Over the years, Bido Lito! and Sound City have shared a deep commitment to supporting new music in our city. Sound City’s growth and development over the past decade has coincided with the seven years of Bido Lito!’s presence in the city. We’ve often referred to each other as brothers and sisters in arms, working closely on a variety of projects in partnership. The Sound City weekend in May each year has always been a firm focus and peak of activity in the Bido Lito! calendar. As partners and advocates of Sound City, this year’s festival left us with an overriding sense of sadness, lamenting what the event has become.
After three years out of the city centre – two of those at Bramley Moore Dock before this year’s shift to Clarence Dock – it is clear that, from a creative, musical, curatorial and experiential perspective, the move has not been a success. There was a kinetic, feverish energy to the festival when it was based in the city; a rapid-paced three days of traversing the back rooms, nooks and armpits of Liverpool in search of the most fabulous new music that anyone vaguely interested in music in the city just had to be a part of. That energy has gone.
It is true that festivals, like cities, develop and shift. The issues around capacity in Wolstenholme Square that tarnished 2014’s event – leaving long queues of fans unable to get in – are problems we don’t want to see a return to. But, for a festival to be about a city – and Sound City has always placed the allure and magic of Liverpool at the centre of its narrative – it must be held within the city. True, Liverpool’s history is wedded to the sea; but, presenting a grim, overly-commercialised, abandoned dust bowl dockside site as being ‘of Liverpool’ is stretching things too far, touching on the disingenuous.
As the city changes and shifts, so the spaces and arenas available to utilise shift also. This presents huge challenges around licensing, logistics and practical delivery which we know the team at Sound City are only too aware of. We appreciate it was these challenges that helped lead to the decision to move site in the first place. But, it is the creative solutions to these challenges that ultimately shape what the essence of the festival is. The shifting collection of car parks, building sites, empty units and disused warehouses, alongside the city’s best venues, make for a completely unique site, one in tune with the dialogue of the city. It is as important as the bands embedded within them.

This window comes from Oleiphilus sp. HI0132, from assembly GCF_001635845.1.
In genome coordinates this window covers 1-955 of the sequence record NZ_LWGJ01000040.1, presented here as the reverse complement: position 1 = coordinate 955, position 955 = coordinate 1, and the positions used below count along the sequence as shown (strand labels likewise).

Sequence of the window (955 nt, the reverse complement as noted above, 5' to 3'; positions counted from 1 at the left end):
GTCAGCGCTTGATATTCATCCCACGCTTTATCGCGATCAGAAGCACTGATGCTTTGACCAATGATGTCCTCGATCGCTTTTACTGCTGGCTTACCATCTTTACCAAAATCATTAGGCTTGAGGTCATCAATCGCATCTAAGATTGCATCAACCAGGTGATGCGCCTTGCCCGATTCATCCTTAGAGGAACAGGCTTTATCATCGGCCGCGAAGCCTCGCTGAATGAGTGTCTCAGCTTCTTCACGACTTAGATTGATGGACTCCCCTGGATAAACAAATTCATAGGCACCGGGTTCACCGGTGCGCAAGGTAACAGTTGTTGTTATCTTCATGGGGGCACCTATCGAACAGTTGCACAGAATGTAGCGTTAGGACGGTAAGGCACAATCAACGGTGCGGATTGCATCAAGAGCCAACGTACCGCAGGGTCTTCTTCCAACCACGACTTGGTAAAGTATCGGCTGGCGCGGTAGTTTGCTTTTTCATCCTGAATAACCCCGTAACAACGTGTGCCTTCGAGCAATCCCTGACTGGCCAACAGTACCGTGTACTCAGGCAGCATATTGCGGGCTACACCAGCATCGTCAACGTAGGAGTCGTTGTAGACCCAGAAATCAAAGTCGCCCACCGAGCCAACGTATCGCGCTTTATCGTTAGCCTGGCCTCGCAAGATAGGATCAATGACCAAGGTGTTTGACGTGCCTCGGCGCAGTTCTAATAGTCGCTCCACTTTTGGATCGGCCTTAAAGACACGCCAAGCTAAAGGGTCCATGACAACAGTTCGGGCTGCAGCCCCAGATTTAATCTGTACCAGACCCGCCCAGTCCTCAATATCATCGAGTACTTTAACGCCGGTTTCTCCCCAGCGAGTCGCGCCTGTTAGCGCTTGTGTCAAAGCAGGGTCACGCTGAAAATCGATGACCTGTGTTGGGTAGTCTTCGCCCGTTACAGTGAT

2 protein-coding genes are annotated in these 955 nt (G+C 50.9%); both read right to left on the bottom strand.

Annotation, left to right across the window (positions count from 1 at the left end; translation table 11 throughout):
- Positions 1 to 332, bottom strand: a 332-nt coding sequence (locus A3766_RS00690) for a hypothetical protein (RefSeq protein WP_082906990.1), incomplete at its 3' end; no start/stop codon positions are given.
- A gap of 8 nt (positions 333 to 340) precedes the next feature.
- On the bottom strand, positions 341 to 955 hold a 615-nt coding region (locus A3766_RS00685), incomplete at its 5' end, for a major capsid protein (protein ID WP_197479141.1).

For Sound City to reignite its flame – and, let’s remember, there was a point when the festival genuinely represented the annual focal point for music in the city – it must be embedded back within the bosom of the city itself. When we look at leading city-based new music festivals such as SXSW (Austin), Reeperbahn (Hamburg) and Le Guess Who? (Utrecht), their cities are their canvas. With Liverpool at the heart of its vision, Sound City can reestablish itself at the same level.
Sound City has always aspired to be a world-class celebration of new music discovery. In order to achieve this, it needs to re-engrain itself back within the heart of Liverpool.
Read our review of this year’s Sound City here.